So, what do I mean by adding value? Ask yourself if this is something you can see being helpful to you. Does the piece tell a story that is enjoyable to read? Does it offer advice to someone dealing with a similar experience? Is it informational or educational, and if it’s out of date, is it relatively easy to update? Some of the best online content has been tweaked and altered over the years to keep up with current search trends. That’s not to say it has to be a trending topic to keep, but if it doesn’t tell a story or provide some answers to a search query, it either needs to be reworked, repurposed, or removed all together.
Over the years, I have found many posts that needed to be “revived” in some way, while others were simply half-baked ideas that probably should have never been made public. Whenever I find I had the kernel of a good idea, I might take it down and rework it into something completely different. There’s value in being retrospective, looking back at what you wrote at one point to see how your thinking has changed. Actually, some people have told me some of my best work are pieces that have clearly evolved over time, not only in my overall writing skill, but in how I develop my arguments better and how my life experience colors my future updates.
Blog Posts Are Not as Permanent As People Might Think
The beautiful thing about blogging is that unlike traditional media which exists in a permanent form, what you post on your own blog or website can be altered pretty much at will. I’m not afraid to go back and fix things I simply had wrong, but oftentimes, I’ll still note my impressions that led me to write what I did at the time. I’ve always believed that a blog should evolve along with its creator, not be a static piece or time capsule that can’t ever grow. Some pieces are fine to keep around for a historical record, and some points age far better than you might think. It’s actually OK to be wrong sometimes, especially if you later admit where you went wrong and how you learned from that experience – if you actually did learn from that experience, that is.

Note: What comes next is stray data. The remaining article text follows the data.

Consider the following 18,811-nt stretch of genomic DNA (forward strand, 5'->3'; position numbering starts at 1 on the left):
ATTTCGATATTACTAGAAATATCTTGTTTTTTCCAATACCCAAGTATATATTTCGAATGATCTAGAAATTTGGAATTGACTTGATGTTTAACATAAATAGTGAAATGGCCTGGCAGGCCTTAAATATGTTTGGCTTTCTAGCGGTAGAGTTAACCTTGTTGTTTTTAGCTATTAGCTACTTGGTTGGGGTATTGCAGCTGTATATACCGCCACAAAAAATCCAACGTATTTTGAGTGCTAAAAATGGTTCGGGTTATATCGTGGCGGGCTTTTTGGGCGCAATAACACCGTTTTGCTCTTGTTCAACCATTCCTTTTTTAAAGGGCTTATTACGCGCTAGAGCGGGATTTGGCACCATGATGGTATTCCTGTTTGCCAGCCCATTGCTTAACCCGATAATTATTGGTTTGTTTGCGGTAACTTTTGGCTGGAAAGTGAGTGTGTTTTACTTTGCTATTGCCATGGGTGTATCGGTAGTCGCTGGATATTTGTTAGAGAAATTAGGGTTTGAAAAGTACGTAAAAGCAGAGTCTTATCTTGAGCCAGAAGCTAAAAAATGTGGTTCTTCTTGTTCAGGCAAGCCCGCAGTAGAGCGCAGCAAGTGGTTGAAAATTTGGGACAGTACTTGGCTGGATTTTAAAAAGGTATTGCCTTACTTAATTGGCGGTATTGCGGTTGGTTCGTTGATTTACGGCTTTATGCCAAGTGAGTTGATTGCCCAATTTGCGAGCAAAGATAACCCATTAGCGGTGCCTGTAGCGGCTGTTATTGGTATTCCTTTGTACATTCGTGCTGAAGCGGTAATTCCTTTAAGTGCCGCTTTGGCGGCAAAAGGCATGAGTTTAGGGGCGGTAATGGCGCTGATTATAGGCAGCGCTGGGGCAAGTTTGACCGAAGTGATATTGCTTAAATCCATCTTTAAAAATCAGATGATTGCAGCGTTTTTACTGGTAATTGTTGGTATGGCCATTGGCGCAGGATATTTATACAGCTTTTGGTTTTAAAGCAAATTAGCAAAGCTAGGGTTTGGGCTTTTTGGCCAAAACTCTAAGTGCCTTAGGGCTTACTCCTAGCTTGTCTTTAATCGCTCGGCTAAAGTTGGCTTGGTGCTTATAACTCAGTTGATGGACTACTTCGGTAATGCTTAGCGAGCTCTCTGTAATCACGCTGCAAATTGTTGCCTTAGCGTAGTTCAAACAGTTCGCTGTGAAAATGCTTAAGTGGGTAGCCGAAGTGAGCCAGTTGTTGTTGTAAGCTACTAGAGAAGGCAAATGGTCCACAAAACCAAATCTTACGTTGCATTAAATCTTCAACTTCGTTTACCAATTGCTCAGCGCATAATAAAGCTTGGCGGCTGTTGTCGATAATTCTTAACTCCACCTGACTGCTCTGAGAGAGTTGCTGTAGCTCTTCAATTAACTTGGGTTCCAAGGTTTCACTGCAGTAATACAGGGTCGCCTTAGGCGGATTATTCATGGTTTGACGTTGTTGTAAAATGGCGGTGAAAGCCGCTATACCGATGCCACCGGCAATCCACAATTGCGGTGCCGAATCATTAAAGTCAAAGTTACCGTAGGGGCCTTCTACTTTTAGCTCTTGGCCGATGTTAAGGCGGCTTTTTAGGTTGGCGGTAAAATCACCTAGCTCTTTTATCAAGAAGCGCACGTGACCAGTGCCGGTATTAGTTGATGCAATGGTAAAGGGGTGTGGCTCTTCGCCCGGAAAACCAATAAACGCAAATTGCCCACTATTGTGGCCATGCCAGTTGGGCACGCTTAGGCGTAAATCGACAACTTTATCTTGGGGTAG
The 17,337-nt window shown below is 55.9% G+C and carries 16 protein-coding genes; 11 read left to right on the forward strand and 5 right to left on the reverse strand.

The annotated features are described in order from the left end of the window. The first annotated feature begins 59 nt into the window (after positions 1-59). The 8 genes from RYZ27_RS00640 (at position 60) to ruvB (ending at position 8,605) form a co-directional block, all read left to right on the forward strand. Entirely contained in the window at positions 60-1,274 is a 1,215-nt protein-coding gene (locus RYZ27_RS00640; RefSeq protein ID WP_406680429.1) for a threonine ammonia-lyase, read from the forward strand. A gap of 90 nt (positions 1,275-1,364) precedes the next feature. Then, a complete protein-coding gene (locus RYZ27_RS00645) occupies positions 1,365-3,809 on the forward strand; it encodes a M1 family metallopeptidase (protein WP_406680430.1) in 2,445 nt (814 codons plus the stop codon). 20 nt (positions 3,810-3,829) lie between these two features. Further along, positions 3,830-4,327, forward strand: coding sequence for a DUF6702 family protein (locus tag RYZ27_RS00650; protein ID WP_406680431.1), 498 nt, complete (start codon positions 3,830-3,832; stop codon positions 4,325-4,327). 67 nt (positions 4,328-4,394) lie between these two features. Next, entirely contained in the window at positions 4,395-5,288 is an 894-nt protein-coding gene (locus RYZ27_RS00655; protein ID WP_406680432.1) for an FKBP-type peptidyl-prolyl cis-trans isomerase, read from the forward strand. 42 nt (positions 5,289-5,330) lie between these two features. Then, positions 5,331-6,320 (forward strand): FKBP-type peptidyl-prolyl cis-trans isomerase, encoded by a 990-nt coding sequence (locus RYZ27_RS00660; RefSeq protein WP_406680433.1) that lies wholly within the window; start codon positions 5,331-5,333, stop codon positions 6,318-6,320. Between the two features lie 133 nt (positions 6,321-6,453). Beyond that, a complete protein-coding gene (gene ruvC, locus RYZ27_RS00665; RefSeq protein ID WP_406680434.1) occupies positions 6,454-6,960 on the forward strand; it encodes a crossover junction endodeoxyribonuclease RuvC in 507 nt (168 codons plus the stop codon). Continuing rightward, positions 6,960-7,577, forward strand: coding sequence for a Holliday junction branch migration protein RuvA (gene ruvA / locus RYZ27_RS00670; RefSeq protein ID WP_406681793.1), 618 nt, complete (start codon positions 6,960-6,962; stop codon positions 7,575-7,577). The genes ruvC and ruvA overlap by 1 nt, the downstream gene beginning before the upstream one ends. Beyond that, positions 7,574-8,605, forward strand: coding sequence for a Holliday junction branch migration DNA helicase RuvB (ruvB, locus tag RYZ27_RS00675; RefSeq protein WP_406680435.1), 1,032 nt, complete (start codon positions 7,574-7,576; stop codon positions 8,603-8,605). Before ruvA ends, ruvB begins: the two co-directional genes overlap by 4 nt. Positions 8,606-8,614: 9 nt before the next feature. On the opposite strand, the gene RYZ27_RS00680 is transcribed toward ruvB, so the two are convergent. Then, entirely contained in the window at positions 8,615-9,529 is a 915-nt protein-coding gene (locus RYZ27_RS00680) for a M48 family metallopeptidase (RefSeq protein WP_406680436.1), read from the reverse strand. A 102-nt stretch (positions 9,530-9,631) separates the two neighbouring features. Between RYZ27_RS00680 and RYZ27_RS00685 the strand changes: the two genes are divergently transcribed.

Anyhow, to wrap this up and answer our initial question, I do believe that you can’t have too many blog posts if you manage them correctly. Many folks have argued that I can be too all over the place with my topical choices, but whenever I have tried to narrow my focus, it usually leads to me being burned out. Just as with any art form, you need to find your own comfort zone, and while it’s OK to step out of your comforts here and there, developing your site’s own personality and flavor is far more important than simply worrying about what’s being found on Google.
At one point, I truly believed I had too many blog posts and gutted my blogs. That turned out to be a huge mistake. When I slowly added back pieces after cleaning them up, updating them, and trying to make them valuable again, my traffic steadily climbed, then spiked. You may only get a view or two a day on a piece, but that adds up quickly. I feel we have become much too niche focused in this day and age, and while being dedicated to a niche is perfectly fine, it’s just not what’s ever worked for me.
Once you find what works for you, and you make it a point to keep your blog or website a living, breathing entity, then you can’t ever have too many blog posts. But, you can certainly have too few. So, get writing!